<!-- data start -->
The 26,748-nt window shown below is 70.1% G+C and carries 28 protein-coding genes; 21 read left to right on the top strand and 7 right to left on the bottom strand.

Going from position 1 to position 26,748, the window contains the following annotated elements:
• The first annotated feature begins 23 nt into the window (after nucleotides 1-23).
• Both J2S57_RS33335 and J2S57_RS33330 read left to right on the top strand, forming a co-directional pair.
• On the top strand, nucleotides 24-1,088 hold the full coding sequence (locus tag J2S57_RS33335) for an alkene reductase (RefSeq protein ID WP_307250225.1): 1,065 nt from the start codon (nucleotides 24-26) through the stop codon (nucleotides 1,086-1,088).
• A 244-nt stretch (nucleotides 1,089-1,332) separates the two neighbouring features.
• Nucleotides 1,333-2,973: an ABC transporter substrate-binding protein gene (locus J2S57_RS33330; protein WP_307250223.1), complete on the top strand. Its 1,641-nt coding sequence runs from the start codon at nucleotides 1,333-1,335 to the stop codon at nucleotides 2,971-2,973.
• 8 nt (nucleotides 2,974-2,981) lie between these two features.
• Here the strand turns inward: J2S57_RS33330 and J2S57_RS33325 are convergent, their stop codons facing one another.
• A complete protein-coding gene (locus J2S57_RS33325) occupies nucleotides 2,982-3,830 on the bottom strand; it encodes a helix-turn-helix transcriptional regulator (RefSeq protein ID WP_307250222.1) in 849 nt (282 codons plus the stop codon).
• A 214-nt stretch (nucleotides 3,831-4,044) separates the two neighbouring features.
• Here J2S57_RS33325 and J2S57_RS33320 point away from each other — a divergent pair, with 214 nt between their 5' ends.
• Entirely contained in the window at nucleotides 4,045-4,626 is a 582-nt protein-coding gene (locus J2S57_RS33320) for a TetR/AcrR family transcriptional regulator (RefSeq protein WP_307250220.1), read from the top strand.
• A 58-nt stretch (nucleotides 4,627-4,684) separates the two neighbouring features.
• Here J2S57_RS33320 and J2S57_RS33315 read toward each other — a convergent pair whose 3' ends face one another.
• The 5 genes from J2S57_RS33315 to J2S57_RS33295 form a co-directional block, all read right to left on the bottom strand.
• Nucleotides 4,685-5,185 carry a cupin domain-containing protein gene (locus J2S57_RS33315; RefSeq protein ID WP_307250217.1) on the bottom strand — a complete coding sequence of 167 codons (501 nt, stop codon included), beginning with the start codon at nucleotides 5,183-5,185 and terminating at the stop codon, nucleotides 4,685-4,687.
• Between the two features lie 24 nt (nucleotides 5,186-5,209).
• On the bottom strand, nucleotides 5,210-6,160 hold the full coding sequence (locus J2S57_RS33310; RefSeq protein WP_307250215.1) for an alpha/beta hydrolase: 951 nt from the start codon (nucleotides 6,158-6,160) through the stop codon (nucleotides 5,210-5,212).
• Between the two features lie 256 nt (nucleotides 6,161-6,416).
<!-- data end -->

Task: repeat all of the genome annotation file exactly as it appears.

The 26,748-nt window shown below is 70.1% G+C and carries 28 protein-coding genes; 21 read left to right on the top strand and 7 right to left on the bottom strand.

Going from position 1 to position 26,748, the window contains the following annotated elements:
• The first annotated feature begins 23 nt into the window (after nucleotides 1-23).
• Both J2S57_RS33335 and J2S57_RS33330 read left to right on the top strand, forming a co-directional pair.
• On the top strand, nucleotides 24-1,088 hold the full coding sequence (locus tag J2S57_RS33335) for an alkene reductase (RefSeq protein ID WP_307250225.1): 1,065 nt from the start codon (nucleotides 24-26) through the stop codon (nucleotides 1,086-1,088).
• A 244-nt stretch (nucleotides 1,089-1,332) separates the two neighbouring features.
• Nucleotides 1,333-2,973: an ABC transporter substrate-binding protein gene (locus J2S57_RS33330; protein WP_307250223.1), complete on the top strand. Its 1,641-nt coding sequence runs from the start codon at nucleotides 1,333-1,335 to the stop codon at nucleotides 2,971-2,973.
• 8 nt (nucleotides 2,974-2,981) lie between these two features.
• Here the strand turns inward: J2S57_RS33330 and J2S57_RS33325 are convergent, their stop codons facing one another.
• A complete protein-coding gene (locus J2S57_RS33325) occupies nucleotides 2,982-3,830 on the bottom strand; it encodes a helix-turn-helix transcriptional regulator (RefSeq protein ID WP_307250222.1) in 849 nt (282 codons plus the stop codon).
• A 214-nt stretch (nucleotides 3,831-4,044) separates the two neighbouring features.
• Here J2S57_RS33325 and J2S57_RS33320 point away from each other — a divergent pair, with 214 nt between their 5' ends.
• Entirely contained in the window at nucleotides 4,045-4,626 is a 582-nt protein-coding gene (locus J2S57_RS33320) for a TetR/AcrR family transcriptional regulator (RefSeq protein WP_307250220.1), read from the top strand.
• A 58-nt stretch (nucleotides 4,627-4,684) separates the two neighbouring features.
• Here J2S57_RS33320 and J2S57_RS33315 read toward each other — a convergent pair whose 3' ends face one another.
• The 5 genes from J2S57_RS33315 to J2S57_RS33295 form a co-directional block, all read right to left on the bottom strand.
• Nucleotides 4,685-5,185 carry a cupin domain-containing protein gene (locus J2S57_RS33315; RefSeq protein ID WP_307250217.1) on the bottom strand — a complete coding sequence of 167 codons (501 nt, stop codon included), beginning with the start codon at nucleotides 5,183-5,185 and terminating at the stop codon, nucleotides 4,685-4,687.
• Between the two features lie 24 nt (nucleotides 5,186-5,209).
• On the bottom strand, nucleotides 5,210-6,160 hold the full coding sequence (locus J2S57_RS33310; RefSeq protein WP_307250215.1) for an alpha/beta hydrolase: 951 nt from the start codon (nucleotides 6,158-6,160) through the stop codon (nucleotides 5,210-5,212).
• Between the two features lie 256 nt (nucleotides 6,161-6,416).